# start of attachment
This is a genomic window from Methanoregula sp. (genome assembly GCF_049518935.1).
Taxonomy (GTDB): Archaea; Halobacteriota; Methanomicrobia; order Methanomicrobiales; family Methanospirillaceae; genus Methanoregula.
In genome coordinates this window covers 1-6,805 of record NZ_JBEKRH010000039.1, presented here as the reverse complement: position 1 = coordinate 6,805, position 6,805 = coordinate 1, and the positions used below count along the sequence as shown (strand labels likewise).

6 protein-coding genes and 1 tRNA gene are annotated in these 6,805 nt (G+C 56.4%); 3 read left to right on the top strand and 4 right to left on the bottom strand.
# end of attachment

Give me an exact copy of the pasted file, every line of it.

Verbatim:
This is a genomic window from Methanoregula sp. (genome assembly GCF_049518935.1).
Taxonomy (GTDB): Archaea; Halobacteriota; Methanomicrobia; order Methanomicrobiales; family Methanospirillaceae; genus Methanoregula.
In genome coordinates this window covers 1-6,805 of record NZ_JBEKRH010000039.1, presented here as the reverse complement: position 1 = coordinate 6,805, position 6,805 = coordinate 1, and the positions used below count along the sequence as shown (strand labels likewise).

6 protein-coding genes and 1 tRNA gene are annotated in these 6,805 nt (G+C 56.4%); 3 read left to right on the top strand and 4 right to left on the bottom strand.